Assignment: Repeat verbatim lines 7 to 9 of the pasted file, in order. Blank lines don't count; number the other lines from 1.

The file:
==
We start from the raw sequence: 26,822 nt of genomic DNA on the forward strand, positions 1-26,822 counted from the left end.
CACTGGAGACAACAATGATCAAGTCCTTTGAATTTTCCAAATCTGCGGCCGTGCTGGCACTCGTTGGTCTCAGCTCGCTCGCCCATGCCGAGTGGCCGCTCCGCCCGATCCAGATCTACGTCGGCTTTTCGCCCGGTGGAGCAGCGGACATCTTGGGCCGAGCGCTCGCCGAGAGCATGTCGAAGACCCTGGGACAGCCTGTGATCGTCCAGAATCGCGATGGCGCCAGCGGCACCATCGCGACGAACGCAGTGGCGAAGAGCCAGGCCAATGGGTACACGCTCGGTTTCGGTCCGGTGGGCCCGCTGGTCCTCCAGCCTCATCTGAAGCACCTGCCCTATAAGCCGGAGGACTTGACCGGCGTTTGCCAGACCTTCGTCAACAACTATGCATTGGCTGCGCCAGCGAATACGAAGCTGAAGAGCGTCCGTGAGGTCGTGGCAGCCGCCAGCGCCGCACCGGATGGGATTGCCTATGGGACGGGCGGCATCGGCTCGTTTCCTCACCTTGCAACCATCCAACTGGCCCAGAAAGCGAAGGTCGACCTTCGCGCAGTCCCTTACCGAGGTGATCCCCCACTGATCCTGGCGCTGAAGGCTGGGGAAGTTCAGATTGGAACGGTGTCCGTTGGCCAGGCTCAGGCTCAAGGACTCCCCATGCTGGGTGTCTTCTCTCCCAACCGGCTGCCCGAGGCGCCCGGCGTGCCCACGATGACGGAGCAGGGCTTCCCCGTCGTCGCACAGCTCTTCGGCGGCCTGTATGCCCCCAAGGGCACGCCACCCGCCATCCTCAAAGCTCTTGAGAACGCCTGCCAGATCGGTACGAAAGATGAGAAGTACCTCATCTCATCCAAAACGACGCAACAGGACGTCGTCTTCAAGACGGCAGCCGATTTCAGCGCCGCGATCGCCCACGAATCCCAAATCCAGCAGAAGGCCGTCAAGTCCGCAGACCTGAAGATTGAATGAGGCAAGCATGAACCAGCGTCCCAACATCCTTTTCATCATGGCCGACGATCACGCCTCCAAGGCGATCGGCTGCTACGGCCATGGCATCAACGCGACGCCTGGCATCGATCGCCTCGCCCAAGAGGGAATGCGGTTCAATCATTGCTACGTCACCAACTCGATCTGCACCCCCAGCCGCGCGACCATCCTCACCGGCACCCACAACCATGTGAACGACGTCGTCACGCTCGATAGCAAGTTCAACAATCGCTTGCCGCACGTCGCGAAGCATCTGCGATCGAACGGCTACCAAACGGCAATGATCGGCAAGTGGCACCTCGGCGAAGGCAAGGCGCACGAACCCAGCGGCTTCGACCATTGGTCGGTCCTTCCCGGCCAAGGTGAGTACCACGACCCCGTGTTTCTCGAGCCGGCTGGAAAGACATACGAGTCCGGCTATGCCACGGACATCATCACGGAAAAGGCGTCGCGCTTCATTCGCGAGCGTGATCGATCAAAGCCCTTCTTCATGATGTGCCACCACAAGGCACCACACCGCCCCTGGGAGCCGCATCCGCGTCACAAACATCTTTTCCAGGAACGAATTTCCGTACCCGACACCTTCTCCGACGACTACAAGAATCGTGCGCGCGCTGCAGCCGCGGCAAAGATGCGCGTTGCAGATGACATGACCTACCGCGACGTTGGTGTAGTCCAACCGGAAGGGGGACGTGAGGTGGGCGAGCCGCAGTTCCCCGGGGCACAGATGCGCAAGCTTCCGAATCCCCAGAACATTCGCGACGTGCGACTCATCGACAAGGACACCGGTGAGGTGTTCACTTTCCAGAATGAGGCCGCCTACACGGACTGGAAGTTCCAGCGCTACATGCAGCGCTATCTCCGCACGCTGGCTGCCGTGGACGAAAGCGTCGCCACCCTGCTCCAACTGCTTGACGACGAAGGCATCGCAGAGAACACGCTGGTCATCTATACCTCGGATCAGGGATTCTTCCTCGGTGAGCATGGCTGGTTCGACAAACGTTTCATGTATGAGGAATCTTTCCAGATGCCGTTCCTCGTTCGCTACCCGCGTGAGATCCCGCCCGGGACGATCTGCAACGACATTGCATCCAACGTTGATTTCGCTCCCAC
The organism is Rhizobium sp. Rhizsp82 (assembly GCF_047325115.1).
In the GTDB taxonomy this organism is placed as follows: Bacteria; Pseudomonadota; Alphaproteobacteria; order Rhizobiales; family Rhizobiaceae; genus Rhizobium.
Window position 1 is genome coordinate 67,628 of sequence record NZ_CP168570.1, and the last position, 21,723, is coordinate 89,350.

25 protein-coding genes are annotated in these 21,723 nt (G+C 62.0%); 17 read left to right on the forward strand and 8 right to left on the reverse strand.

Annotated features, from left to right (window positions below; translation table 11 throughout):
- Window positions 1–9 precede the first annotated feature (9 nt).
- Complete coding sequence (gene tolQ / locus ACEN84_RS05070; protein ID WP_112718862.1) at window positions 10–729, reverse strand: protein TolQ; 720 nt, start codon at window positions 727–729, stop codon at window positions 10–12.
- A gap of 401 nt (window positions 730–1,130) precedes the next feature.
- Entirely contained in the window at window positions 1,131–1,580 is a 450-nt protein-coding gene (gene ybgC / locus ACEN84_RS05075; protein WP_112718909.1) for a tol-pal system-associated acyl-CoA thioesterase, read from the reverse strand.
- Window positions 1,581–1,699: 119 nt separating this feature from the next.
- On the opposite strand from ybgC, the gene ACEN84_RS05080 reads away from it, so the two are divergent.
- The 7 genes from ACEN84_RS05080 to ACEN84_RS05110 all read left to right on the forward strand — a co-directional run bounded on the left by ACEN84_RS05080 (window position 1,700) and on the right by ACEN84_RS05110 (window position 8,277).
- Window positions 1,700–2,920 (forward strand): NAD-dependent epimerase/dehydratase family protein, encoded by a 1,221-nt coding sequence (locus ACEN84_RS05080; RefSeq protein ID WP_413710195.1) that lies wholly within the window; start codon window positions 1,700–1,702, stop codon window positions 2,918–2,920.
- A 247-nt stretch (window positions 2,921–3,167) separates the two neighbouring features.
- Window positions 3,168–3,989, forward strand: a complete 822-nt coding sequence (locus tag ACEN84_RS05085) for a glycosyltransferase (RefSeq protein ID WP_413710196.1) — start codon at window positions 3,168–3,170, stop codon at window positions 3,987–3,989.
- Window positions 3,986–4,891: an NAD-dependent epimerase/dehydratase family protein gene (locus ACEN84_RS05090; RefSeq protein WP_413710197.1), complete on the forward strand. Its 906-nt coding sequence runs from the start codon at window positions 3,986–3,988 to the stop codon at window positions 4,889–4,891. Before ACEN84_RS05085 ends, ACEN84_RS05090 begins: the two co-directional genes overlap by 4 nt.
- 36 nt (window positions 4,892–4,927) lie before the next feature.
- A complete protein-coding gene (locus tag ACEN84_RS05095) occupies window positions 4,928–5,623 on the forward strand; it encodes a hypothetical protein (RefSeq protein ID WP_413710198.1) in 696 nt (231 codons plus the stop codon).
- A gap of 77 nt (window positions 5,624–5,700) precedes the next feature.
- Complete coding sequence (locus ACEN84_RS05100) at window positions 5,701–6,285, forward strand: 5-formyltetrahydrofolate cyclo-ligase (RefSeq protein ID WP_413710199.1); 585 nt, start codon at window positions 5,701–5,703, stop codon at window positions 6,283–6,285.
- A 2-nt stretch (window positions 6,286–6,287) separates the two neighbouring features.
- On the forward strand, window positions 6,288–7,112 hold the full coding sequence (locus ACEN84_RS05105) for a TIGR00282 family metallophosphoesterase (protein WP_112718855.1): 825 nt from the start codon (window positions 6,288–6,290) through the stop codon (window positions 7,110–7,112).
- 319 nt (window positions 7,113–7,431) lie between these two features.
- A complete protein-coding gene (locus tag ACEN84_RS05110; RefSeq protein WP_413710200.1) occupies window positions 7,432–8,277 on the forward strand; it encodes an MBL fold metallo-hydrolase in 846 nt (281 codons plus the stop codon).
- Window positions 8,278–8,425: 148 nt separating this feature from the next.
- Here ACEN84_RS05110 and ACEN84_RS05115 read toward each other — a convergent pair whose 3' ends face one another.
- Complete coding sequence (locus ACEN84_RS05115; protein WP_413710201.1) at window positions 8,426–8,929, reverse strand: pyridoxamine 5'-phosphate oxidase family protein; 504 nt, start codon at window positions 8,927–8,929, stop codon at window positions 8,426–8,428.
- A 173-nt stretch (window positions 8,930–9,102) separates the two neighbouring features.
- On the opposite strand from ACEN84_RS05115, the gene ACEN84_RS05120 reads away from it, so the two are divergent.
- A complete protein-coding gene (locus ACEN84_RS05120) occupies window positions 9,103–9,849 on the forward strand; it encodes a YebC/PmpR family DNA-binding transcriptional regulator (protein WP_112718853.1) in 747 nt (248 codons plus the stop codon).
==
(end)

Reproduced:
Annotated features, from left to right (window positions below; translation table 11 throughout):
- Window positions 1–9 precede the first annotated feature (9 nt).
- Complete coding sequence (gene tolQ / locus ACEN84_RS05070; protein ID WP_112718862.1) at window positions 10–729, reverse strand: protein TolQ; 720 nt, start codon at window positions 727–729, stop codon at window positions 10–12.